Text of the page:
The first “meaningful vote” on the draft EU Withdrawal Agreement took place in the House of Commons on 15 January. The Government, which had negotiated the Agreement with the EU, lost the vote, meaning that the basis for any future relationship between the UK and the EU remains unclear prior to Exit Day, which is planned for 29 March 2019.
A further series of votes on proposed amendments in the light of the Government defeat took place on 29 January. Two amendments were successful. The first, proposed by Sir Graham Brady, sets out that the ‘backstop’ arrangement covering the UK/Irish border should be “replaced with alternative arrangements to avoid a hard border”. The second, proposed by Dame Caroline Spelman, states that the UK will not leave the EU without a deal; however, it is only advisory and has no legislative force.
The Government has now proposed to revisit the terms of the Withdrawal Agreement with the EU. It is unclear at this stage as to what the outcome will be.
We consider here the possible next steps in the Brexit process.
A renegotiation of the terms of the Agreement
Given the UK Government’s proposal that it revisits the terms of the Withdrawal Agreement with the EU, the EU itself must decide whether it is prepared to re-open negotiations and amend certain aspects of the draft Agreement. Even if the EU were to agree to concessions or amendments to the existing draft Agreement, it would then need to be put again to a vote in the House of Commons, with no guarantee that a majority of MPs would vote for it even in revised form.
From the moment that Article 50 of the Treaty of Lisbon was invoked and Exit Day fixed as 29 March 2019, the default outcome has always been that, in the event that a deal with the EU is not reached by that date, the UK would nonetheless leave the EU. In those circumstances, trade would not cease between the EU and the UK, but would instead proceed on the less favourable terms agreed with the World Trade Organisation (WTO). We discuss the possible ramifications of a ‘no deal’ outcome and the structure of the WTO here.
Vote of No Confidence and General Election
The Fixed-term Parliaments Act 2011 now applies, such that the term of a sitting of Parliament is governed by statute rather than by convention. This means that, generally, all Parliaments last five years unless extraordinary circumstances were to mean otherwise. Parliament can only now be dissolved within a five year term if: (1) more than two thirds of the members of the House of Commons vote to call a General Election; (2) a motion of no confidence in the Government is passed; or (3) there is a failed vote of confidence, and in the fourteen day period thereafter a vote of confidence is not carried in favour of a new Government. The Labour Party, as official opposition party in the Commons, already tabled and lost a vote of no confidence in the Government on 16 January, but has indicated that it may try again in the coming weeks.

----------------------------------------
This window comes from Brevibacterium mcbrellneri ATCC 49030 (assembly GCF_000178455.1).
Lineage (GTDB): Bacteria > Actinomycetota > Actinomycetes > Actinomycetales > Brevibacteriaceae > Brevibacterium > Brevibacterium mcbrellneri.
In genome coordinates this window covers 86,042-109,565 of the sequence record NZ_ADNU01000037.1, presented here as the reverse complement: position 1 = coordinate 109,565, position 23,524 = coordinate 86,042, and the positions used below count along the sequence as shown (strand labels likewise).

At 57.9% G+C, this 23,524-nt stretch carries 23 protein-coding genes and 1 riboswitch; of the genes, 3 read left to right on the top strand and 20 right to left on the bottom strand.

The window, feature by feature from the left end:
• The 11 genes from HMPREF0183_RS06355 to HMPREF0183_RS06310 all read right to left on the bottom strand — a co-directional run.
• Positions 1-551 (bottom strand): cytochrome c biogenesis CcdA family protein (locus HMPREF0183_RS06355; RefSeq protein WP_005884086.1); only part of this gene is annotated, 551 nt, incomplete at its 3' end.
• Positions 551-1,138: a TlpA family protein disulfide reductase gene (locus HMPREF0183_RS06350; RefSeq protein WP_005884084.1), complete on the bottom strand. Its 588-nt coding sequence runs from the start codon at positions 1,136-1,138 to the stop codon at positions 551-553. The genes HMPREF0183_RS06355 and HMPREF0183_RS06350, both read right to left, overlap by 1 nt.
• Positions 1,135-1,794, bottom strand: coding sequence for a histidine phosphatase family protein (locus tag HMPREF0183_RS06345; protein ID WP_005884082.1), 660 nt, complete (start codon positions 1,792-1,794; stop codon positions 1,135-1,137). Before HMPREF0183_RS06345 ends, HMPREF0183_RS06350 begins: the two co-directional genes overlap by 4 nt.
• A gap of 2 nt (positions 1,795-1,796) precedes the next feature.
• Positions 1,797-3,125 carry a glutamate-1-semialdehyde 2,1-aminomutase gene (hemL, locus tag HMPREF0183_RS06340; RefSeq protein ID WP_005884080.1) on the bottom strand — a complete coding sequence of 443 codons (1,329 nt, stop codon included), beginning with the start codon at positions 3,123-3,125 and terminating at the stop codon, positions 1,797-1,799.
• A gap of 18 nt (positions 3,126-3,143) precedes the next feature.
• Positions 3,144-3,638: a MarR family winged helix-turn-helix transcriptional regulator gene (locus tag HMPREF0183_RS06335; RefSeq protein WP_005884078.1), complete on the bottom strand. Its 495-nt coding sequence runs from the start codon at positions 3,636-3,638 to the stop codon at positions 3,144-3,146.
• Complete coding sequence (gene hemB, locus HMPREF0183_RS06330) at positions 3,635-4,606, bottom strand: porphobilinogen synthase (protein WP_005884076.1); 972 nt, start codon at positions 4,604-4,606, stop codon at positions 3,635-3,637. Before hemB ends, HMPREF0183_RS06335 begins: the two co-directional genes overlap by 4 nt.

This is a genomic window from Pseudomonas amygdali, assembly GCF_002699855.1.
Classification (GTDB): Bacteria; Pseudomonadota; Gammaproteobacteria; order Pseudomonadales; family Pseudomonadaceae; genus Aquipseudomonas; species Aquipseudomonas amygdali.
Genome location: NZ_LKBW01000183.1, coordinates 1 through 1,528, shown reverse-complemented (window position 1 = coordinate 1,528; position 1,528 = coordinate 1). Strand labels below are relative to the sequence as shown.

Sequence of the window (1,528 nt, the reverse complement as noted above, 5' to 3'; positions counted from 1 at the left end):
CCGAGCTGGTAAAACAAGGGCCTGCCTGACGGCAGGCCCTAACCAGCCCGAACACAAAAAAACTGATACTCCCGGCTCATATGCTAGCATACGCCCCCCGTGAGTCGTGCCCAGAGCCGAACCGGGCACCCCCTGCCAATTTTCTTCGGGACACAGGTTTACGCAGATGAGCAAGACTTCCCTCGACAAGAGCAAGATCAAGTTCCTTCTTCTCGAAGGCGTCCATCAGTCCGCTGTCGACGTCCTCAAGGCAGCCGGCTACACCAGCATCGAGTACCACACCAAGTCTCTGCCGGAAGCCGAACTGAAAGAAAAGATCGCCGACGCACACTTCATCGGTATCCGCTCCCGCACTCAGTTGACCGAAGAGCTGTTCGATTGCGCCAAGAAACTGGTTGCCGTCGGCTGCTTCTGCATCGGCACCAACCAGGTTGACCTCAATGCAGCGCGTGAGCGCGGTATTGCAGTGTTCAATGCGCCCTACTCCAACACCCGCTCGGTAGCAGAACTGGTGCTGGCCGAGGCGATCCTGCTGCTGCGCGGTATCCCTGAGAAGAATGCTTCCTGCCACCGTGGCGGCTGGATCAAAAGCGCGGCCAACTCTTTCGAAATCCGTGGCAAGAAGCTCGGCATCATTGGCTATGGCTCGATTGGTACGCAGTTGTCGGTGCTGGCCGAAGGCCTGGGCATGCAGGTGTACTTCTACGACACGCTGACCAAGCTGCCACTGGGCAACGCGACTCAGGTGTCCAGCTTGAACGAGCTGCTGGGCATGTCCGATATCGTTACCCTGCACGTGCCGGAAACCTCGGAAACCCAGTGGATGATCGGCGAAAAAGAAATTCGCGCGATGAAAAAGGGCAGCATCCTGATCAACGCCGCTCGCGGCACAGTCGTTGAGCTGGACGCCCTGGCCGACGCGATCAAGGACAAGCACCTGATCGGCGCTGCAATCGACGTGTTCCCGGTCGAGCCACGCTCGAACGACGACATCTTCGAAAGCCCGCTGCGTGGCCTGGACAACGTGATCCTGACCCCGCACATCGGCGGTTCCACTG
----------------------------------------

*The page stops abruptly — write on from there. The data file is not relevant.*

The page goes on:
A second Referendum
Any second Referendum on the future relationship between the UK and EU would require primary legislation in Parliament, both to set the date for the referendum and the timeframe in which preparations for it would take place. The wording of the Referendum in question would need to be agreed, and thought would need to be given to the outcomes on which the voters would be asked to give a view: for example, would voters be asked a binary question, as in 2016, or would they be asked to endorse one of three outcomes (i.e. the UK Government’s deal, leaving the EU without a deal, or remaining the EU)? In the latter case, consideration would also need to be given how to determine the result: might voters be asked to rank their choices in order of preference, or alternatively would the choice receiving the most votes win, even if it did not gain the support of a majority of voters? Might there be more than one question?
Parliament has a role in setting the question or questions to be put to the voters under any second referendum, but the Electoral Commission must also review the question to ensure that it is not biased.
In terms of timeframe, the legislation proposing a second referendum would need to pass through Parliament and this could take some time; in the case of the 2016 Referendum, the legislation took seven months before it received Royal Assent. In the current circumstances, it might be expedited, but there may be a concern that the rigour of examining the potential questions and timeframe was not sacrificed if that were the case.
Revocation or Extension of Article 50
In December 2018, the European Court of Justice ruled that the UK could revoke its notification under Article 50 unilaterally. Revocation of Article 50, which would require the UK Parliament to pass legislation to that effect, would mean that the UK remained a member of the EU.
Extension of Article 50 is dealt with by a separate process and requires the unanimous consent of the remaining 27 members of the European Union. An extension might be granted to allow the UK Parliament to agree a way forward on the Brexit process, given the proximity of Exit Day in the absence of any Agreement with the EU. It is expected that any extension, if it were to be granted, might only allow the UK an additional few months to do so, particularly as there are imminent European Parliament Elections in May 2019, in which a UK intending to leave the EU (albeit later than envisaged) would not be expected to participate.